While most comments will be posted if they are on-topic and not abusive, moderating decisions are subjective. We will make them as carefully and consistently as we can. Because of the volume of reader comments, we cannot review individual moderation decisions with readers.
We value thoughtful comments representing a range of views that make their point quickly and politely. We make an effort to protect discussions from repeated comments either by the same reader or different readers.
We follow the same standards for taste as the daily newspaper. A few things we won't tolerate: personal attacks, obscenity, vulgarity, profanity (including expletives and letters followed by dashes), commercial promotion, impersonations, incoherence, proselytizing and SHOUTING. Don't include URLs to Web sites.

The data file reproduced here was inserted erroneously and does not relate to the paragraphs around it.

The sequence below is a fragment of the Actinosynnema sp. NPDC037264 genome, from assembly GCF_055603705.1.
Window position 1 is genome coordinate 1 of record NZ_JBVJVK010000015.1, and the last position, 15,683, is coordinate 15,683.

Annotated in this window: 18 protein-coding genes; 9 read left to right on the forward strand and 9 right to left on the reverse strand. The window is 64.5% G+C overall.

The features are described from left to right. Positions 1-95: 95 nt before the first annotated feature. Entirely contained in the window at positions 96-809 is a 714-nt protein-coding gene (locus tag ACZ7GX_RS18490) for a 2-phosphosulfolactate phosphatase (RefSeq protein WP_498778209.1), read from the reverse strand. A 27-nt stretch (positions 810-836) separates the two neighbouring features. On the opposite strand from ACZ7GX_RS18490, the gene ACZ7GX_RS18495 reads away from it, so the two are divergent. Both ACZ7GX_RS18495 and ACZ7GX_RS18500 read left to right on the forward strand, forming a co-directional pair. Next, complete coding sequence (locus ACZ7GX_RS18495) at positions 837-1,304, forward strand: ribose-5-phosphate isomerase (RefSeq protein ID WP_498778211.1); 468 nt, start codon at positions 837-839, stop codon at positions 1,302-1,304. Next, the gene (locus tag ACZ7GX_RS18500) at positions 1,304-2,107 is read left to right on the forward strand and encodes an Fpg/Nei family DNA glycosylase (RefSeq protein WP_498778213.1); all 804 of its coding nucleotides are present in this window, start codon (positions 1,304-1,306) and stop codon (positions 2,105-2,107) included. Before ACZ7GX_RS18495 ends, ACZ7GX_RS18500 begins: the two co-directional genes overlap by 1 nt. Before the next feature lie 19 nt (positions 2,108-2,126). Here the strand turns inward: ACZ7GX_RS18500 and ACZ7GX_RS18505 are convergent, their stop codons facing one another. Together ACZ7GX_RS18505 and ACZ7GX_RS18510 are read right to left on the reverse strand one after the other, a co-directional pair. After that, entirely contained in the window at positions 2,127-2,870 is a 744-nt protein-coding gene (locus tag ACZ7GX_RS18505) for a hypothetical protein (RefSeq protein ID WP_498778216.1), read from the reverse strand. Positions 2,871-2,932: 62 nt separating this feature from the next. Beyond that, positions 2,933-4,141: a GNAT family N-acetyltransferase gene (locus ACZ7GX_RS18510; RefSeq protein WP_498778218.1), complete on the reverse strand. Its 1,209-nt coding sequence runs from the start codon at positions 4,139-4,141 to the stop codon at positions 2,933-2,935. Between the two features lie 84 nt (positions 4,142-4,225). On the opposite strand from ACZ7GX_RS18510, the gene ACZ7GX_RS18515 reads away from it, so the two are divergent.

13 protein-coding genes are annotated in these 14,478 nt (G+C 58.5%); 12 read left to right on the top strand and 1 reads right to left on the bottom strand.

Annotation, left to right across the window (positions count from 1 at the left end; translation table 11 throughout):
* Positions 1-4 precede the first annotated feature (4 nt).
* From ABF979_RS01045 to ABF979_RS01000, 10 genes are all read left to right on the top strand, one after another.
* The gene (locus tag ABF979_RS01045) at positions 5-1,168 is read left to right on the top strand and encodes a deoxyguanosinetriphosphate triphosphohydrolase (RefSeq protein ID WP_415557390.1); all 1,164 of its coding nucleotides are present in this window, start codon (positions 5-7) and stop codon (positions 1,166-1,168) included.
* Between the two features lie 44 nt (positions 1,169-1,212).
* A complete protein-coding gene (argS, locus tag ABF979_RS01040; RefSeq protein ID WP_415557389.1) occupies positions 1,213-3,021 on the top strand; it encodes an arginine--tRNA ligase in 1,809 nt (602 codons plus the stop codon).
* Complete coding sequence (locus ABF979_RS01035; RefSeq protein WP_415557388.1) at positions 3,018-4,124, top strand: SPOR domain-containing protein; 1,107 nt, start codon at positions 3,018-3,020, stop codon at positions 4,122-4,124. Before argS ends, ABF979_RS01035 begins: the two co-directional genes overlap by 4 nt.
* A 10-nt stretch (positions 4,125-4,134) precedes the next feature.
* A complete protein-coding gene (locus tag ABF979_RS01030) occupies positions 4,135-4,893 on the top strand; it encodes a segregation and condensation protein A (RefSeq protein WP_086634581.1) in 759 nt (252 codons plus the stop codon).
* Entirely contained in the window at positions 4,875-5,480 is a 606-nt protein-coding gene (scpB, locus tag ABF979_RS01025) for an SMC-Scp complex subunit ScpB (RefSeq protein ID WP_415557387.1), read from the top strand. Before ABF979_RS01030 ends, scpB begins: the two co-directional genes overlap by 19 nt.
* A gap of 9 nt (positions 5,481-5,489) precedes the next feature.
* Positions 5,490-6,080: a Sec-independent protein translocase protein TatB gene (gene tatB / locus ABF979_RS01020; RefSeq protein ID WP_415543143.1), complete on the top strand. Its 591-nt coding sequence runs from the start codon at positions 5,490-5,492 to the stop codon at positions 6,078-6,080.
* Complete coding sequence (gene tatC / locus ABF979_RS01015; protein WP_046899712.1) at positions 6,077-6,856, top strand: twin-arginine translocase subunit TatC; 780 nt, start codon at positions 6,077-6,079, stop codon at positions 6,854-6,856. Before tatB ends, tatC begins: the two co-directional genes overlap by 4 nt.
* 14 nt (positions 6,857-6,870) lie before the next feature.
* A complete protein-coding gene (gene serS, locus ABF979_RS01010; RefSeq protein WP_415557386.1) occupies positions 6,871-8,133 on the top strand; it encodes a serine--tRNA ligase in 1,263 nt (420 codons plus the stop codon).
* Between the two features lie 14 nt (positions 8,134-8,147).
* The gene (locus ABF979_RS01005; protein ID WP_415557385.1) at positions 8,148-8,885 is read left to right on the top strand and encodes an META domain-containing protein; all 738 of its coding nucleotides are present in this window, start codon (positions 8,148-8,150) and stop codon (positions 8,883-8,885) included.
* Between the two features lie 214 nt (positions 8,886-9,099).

We do not edit comments. They are either approved or deleted. We reserve the right to edit a comment that is quoted or excerpted in an article. In this case, we may fix spelling and punctuation.
We welcome strong opinions and criticism of our work, but we don't want comments to become bogged down with discussions of our policies and we will moderate accordingly.
We appreciate it when readers and people quoted in articles or blog posts point out errors of fact or emphasis and will investigate all assertions. But these suggestions should be sent via e-mail. To avoid distracting other readers, we won't publish comments that suggest a correction. Instead, corrections will be made in a blog post or in an article.
- Starkey: Chryst a miserable failure at Pitt
- Pouliot scores in NHL debut as Penguins tame Panthers
- IBM’s Watson supercomputing system to be applied to PTSD
- Sony hack signals new, public front in cyber warfare
- Ex-Penguins defenseman Niskanen still miffed by coaches’ firings
- Pitt players support Rudolph for job
- Jeannette company’s miniature steam engines coveted for decades
- Steelers’ Bell, Chiefs’ Charles elevating running back position in NFL
- Energy sector adjusts to global oil plummet
- Pitt football fights to overcome steppingstone status
- Pittsburgh police break up customer fights over Air Jordan 11 shoes